The quivering breakdown and subsequent bombastic recovery of My Bank Account is a fine example of the record’s slippery motives. And despite the seemingly lofty genre curveball and high concepts Rertland Bussels and Djinn and Djuice more than suggest a the twinkle in the eyes and ears of the album’s creators.

While these psych devotees may have ventured into the realms of jazz it’s of the distinctly trippy kind, as the hypnotic lullaby-like charms of Fiskehamn Blues are testament. And the instrumentation is as fluid as the notions the record explores, making full use of a range of reed and percussive instruments. Nevertheless, even at the album’s most delirious moments, it remains cohesive.

Generally speaking a great deal of the freshest music being made currently operates within the realms of electronica, as music makers continue to explore the possibilities of technology. Then, a record like DJINN comes along to demonstrate that it’s still possible to create a unique experience from well-worn tools.

DJINN is what you get when you put two and two together and get five. Perhaps sometimes it is better to embrace the illogical than be a slave to reality. Not everything has to make sense. Take it for what it is: a jewel in the crown of the underground.
 

Here is the full review: Music OMH
 

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Pigs Pigs Pigs Pigs Pigs Pigs Pigs play Brave Exhibitions Festival

Pigs Pigs Pigs Pigs Pigs Pigs Pigs play Brave Exhibitions Festival on the 15/16/17 of November at The Cluny, Newcastle

For more info: Brave Exhibitions / Tickets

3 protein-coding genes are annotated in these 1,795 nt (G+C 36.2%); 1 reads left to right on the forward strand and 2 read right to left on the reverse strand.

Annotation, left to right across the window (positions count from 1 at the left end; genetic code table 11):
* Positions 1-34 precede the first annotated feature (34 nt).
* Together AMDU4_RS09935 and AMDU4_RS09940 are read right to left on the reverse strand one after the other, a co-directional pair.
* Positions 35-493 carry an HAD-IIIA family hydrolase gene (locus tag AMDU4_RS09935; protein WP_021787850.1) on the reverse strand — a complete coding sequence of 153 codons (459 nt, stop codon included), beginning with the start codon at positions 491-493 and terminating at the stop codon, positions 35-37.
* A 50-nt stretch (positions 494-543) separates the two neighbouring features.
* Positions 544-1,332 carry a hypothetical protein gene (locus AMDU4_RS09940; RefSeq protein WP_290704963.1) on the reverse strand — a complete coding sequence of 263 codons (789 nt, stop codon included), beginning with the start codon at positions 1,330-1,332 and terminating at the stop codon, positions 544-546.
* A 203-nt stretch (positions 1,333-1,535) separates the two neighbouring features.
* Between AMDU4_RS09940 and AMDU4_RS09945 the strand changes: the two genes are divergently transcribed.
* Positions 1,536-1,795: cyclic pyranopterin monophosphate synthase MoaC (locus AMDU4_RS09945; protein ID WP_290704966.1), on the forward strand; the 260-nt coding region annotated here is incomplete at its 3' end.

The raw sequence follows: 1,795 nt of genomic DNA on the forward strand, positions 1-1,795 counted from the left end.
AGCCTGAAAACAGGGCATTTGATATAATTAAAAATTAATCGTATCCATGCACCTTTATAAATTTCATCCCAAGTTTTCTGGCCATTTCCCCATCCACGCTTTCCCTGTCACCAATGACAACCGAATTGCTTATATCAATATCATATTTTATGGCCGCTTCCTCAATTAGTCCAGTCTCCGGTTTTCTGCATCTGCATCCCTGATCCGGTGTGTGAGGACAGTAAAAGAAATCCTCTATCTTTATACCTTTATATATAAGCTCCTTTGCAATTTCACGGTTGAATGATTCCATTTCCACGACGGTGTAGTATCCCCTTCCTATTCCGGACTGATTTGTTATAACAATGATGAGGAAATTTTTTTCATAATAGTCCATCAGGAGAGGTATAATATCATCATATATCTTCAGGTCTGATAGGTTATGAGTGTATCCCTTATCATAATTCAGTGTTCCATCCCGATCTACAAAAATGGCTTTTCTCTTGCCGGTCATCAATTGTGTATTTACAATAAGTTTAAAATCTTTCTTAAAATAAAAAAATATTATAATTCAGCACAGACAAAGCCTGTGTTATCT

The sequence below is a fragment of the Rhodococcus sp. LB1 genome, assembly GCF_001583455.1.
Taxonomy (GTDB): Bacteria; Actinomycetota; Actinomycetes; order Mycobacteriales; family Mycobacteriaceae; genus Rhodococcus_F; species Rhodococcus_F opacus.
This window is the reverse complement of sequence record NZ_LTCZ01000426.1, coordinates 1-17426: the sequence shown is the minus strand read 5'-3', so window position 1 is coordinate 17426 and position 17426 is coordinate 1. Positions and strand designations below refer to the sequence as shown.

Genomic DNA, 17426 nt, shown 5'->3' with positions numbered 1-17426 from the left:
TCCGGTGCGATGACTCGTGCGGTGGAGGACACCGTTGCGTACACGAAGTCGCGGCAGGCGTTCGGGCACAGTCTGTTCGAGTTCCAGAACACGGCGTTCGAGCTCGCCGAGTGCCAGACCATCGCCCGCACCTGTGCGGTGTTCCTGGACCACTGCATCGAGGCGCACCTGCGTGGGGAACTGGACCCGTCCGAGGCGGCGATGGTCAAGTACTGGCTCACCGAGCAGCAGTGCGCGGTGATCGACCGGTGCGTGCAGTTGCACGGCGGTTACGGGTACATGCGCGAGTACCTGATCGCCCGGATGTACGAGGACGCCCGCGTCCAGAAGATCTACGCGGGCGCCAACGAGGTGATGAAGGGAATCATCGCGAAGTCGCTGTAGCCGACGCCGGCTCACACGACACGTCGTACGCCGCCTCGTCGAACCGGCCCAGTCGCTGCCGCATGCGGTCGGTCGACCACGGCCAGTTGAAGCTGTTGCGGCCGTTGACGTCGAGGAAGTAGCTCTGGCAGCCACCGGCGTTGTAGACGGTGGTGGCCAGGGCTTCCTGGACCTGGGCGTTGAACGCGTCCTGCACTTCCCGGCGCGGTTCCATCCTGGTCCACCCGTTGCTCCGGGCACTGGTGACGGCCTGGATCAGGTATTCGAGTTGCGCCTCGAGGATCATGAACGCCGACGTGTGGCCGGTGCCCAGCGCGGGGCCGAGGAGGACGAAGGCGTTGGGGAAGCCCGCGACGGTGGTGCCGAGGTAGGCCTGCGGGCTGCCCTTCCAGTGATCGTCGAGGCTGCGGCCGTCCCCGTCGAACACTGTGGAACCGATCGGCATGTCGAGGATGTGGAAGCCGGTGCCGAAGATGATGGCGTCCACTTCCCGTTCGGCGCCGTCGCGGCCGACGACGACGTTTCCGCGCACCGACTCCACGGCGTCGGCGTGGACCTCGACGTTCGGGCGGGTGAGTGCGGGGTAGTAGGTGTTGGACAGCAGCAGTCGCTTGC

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Exclaim review DJINN

Exclaim review DJINN:

They say:

Sweden's Djinn are purveyors of the outer fringes of jazz. Albert Ayler's wild timbres, the astral vibrations of Alice Coltrane, and the global wanderings of Don Cherry are all inspirational touchstones for this crew of genre-bending heads. Comprised of members of enigmatic fusion group Goat and psychedelic rockers Hills, Djinn let loose an unholy energy on their debut LP.

Right out of the gate, "Jazz Financed" places oblique Ayler-esque sax tones front and centre, over skittering drums and eerie violin shredding. This fiery maelstrom fades into the almost new age meandering that is "Le Jardin de la Morte." A smoky stream of chimes and drones wafts gently beneath improvised psych guitar melodies.

"Ghostdance" is a sprightly piano-drum-bass-flute romp that swings with gleeful abandon until it's ushered off stage by a blistering snare roll to make way for the chimes and thumb piano of "Fiskehamn Blues." Ayler's ghost reappears for "My Bankaccount," in which a muted cacophony of free blowing tumbles over a frenetic splaying of drumstick-wielding arms and legs. The track coalesces into a free rock jam as it roars to completion.

The album ends with the groovy boogie of "Djinn and Djuice," which begins with a mellow piano vamp and gradually elevates as more elements enter the fray. Eventually, a tail-wagging groove sneaks into focus as the players lock onto each other, and this alone is worth the price of admission.

Although Djinn are offering a survey of abstract jazz, they somehow manage to capture a spirit and a feeling that coalesces into something truly unique and exhilarating. (Rocket Recordings)


The review: Exclaim